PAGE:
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Treasury’s new regulations limit the ability of foreign-based multinationals to reduce taxable profits on U.S.-source income. This is a major expansion for the Obama Administration, which had previously targeted only so-called “inversions” – transactions in which U.S.-based firms have sought through mergers to “re-domicile” themselves as foreign-based companies.
Treasury has done this through new curbs on earnings stripping, where the U.S. affiliate of a foreign company injects equity into a foreign affiliate based in a low tax country and then borrows money from that firm. The U.S. firm can deduct the interest it pays, while the interest income the foreign affiliate receives is tax-free or taxable at a very low rate.
Anti-avoidance rules in place since the 1960s prevent a U.S.-based multinational from benefiting from this type of transaction by treating the passive income of its foreign affiliates as current taxable income of the U.S. firm. But the United States cannot tax the foreign-source income of foreign-based companies, so those firms can receive a benefit on their U.S. investments that is not available to their U.S-based competitors.
Treasury would limit this benefit by using its regulatory authority under a 1969 statute to define some payments to related parties as dividends, which are not deductible, rather than interest, which is. But in a key changes of emphasis, Treasury would not limit this provision to just inverted companies. By so doing, it recognizes that inversions are part of a broader problem of tax laws that favor foreign-based multinationals over U.S. firms.
Treasury’s new regulations also mark a more subtle shift in the U.S. approach to the trade-off between rules that encourage more investment in the United States and rules that help the competitiveness of U.S.-based firms. In the long-standing debate on the treatment of outbound investment by U.S.-based multinationals, the Administration has generally sided with those who would expand the taxation of foreign-source income of US companies. It has advanced proposals that would encourage US multinationals to invest at home instead of overseas, while placing them at an additional disadvantage compared to foreign-based competitors that pay no domestic tax on their active foreign-source income.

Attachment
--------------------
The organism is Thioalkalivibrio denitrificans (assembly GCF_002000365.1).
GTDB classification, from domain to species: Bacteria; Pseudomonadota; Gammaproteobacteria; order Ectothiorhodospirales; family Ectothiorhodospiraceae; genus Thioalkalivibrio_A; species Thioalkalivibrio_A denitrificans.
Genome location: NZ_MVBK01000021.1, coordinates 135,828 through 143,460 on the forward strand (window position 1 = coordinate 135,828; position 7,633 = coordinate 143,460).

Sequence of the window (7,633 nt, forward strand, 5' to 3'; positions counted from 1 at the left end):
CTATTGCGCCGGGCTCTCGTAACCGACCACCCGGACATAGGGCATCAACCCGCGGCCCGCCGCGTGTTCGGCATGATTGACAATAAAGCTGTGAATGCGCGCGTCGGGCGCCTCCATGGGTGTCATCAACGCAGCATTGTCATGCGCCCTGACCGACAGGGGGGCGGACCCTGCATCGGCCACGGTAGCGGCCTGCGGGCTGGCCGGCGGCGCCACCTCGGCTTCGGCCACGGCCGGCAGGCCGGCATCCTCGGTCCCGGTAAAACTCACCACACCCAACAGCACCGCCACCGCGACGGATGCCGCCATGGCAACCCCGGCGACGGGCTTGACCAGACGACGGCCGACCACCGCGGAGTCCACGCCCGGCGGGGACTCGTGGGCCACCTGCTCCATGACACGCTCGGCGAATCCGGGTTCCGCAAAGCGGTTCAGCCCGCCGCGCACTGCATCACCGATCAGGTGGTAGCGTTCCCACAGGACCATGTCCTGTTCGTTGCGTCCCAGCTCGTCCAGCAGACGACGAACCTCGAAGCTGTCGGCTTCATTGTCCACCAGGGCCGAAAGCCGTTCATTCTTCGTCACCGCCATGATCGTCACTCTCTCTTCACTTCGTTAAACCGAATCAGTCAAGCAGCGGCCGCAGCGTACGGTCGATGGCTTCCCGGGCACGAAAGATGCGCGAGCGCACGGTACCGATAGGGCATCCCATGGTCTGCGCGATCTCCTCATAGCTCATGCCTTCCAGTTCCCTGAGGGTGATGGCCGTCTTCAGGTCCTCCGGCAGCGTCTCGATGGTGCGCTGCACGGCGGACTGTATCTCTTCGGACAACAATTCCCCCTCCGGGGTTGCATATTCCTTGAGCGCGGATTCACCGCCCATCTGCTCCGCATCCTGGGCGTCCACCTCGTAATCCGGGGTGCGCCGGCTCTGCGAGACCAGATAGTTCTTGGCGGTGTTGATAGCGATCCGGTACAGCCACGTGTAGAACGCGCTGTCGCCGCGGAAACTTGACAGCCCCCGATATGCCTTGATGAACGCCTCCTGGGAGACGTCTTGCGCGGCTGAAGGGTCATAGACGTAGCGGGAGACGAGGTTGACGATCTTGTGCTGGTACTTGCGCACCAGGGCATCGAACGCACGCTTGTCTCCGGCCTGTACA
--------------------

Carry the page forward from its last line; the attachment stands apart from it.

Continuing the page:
The new regs for inbound investment work in the opposite direction. By eliminating a competitive advantage enjoyed by foreign companies, the rules make U.S. companies more competitive and reduce their incentives to invert. They also, however, could reduce foreign investment in the United States by limiting the ability of foreign-based firms to avoid the burden of our very high corporate tax rate.
In the past, the United States has been reluctant to take this step, in part because of lobbying by business groups who raised worries about job loss in communities benefiting from foreign investment
With the new regulations, the United States will be following the example of our major trading partners, who are cracking down on what they view as income shifting at their expense by U.S.-based multinationals. All this fits into a new pattern in which countries care more about the competitiveness of their home-based companies than about attracting investment from either their own or foreign companies.
Until recently, we have seen a race to the bottom, as countries competed with each to lower tax rates on their own multinationals by moving towards territorial systems, and relaxing rules that make it hard for their companies to avoid tax. Now, countries are increasingly trying to protect their own home-based companies by raising taxes on their foreign competitors. These moves may shore up the corporate tax base of these countries, but they raise interesting and as yet unanswered questions about how the entire worldwide taxing system is evolving.
Perhaps it is time to update the late Senator Russell Long’s famous dictum, “Don’t tax you, don’t tax me, tax the fellow behind the tree.” The new mantra can be “Don’t tax you, don’t tax me, tax the company across the sea.”
Posts and comments are solely the opinion of the author and not that of the Tax Policy Center, Urban Institute, or Brookings Institution.
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In this Monday, Nov. 23, 2015, file photo, a man enters Pfizer's world headquarters, in New York. (AP Photo/Mark Lennihan)